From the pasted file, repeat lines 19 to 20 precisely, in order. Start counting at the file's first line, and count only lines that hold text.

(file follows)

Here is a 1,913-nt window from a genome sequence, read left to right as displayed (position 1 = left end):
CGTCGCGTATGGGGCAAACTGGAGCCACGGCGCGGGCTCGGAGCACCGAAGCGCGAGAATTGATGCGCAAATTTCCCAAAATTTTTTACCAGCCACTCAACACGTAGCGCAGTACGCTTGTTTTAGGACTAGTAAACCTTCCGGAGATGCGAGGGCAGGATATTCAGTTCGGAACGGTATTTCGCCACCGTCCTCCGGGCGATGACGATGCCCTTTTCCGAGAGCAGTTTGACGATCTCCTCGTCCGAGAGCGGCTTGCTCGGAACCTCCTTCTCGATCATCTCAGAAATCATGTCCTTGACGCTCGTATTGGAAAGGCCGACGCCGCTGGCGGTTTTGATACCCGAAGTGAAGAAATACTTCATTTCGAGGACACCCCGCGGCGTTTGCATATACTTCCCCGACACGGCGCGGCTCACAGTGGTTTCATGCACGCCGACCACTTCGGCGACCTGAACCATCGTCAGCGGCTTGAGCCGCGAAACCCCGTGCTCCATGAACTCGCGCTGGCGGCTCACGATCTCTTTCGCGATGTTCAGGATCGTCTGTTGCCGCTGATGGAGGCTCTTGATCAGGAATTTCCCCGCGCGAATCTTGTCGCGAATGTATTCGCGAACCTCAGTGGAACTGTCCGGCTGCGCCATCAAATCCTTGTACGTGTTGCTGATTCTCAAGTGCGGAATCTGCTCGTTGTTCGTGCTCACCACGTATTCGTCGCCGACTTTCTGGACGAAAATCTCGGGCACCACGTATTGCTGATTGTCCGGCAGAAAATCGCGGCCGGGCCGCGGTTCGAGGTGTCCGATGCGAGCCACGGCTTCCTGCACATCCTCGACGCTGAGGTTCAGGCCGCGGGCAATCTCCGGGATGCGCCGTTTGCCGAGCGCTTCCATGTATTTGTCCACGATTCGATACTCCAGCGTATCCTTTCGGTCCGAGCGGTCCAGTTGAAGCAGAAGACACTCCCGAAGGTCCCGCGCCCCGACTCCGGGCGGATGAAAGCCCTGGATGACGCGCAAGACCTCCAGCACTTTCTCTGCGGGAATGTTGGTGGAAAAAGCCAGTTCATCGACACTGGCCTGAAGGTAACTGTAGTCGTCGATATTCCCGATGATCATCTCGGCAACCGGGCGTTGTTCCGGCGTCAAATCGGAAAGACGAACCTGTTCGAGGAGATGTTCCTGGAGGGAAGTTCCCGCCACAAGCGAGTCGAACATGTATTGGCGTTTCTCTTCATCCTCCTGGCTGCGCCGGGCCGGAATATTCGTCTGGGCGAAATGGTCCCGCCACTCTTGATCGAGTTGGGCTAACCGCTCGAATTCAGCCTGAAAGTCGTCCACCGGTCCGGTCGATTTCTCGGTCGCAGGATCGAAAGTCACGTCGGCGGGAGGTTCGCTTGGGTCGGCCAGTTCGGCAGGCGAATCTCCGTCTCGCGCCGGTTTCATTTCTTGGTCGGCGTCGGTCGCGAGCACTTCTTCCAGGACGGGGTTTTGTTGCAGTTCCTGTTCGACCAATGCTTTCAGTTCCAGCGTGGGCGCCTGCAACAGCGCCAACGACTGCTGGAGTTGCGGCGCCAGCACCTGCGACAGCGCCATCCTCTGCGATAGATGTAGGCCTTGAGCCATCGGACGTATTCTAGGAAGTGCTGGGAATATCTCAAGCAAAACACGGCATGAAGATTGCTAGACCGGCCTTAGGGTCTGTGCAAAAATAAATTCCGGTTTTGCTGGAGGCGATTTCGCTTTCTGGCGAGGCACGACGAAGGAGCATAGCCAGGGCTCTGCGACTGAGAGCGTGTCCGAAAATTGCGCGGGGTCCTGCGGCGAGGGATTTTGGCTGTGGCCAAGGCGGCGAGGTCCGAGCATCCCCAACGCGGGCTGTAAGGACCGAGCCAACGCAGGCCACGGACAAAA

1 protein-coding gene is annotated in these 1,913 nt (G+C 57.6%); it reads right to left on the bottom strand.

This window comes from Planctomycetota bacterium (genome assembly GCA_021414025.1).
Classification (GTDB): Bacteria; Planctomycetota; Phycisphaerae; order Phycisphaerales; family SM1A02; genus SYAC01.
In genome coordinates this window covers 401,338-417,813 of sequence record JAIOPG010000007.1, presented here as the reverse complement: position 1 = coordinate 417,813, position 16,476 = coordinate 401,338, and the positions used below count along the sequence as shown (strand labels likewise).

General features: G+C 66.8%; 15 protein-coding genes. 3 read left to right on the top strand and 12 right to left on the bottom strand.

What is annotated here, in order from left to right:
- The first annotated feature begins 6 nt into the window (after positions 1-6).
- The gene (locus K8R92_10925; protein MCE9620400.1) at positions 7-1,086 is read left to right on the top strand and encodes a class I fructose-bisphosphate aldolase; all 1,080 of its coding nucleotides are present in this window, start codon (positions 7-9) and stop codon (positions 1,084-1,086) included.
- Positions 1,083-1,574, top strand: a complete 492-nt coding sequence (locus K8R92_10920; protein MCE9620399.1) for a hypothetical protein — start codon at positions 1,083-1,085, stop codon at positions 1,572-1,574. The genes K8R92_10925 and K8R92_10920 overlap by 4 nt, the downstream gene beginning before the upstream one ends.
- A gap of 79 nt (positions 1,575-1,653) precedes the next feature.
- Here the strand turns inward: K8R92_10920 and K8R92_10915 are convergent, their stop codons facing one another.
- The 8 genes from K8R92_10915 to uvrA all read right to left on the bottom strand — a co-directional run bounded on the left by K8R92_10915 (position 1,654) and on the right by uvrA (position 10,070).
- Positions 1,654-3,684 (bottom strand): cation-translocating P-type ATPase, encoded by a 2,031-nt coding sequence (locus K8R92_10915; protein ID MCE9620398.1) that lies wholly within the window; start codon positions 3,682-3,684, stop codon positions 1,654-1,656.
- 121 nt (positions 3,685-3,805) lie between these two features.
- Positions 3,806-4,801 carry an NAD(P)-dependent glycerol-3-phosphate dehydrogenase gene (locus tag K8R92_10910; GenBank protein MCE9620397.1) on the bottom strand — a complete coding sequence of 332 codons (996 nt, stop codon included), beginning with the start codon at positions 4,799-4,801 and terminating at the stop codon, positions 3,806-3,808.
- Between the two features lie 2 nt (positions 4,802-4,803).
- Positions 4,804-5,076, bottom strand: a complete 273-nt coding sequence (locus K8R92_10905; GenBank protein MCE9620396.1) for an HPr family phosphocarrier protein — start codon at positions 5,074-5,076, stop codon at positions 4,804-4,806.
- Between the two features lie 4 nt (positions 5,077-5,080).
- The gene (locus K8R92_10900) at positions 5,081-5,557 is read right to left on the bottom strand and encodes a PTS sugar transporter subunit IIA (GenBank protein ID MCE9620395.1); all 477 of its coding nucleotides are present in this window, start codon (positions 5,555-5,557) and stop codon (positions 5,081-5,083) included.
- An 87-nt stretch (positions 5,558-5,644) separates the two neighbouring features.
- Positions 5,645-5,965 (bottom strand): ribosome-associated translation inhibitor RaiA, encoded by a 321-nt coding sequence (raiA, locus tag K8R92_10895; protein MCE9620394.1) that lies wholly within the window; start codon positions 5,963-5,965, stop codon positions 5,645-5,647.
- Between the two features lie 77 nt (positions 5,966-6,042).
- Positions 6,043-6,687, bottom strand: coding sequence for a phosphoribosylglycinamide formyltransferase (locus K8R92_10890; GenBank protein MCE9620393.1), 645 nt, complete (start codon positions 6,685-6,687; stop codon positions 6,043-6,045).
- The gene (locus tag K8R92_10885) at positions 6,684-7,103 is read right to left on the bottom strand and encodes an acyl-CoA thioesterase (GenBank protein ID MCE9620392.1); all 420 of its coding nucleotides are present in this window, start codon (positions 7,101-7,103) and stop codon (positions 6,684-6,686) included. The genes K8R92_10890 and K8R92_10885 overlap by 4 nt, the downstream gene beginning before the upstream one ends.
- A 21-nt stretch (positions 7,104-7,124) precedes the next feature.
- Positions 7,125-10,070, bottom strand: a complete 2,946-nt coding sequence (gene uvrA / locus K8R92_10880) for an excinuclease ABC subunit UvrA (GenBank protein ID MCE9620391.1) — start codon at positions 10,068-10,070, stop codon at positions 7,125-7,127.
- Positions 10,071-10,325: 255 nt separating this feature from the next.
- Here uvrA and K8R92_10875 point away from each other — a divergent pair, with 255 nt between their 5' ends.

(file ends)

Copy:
- Positions 4,804-5,076, bottom strand: a complete 273-nt coding sequence (locus K8R92_10905; GenBank protein MCE9620396.1) for an HPr family phosphocarrier protein — start codon at positions 5,074-5,076, stop codon at positions 4,804-4,806.
- Between the two features lie 4 nt (positions 5,077-5,080).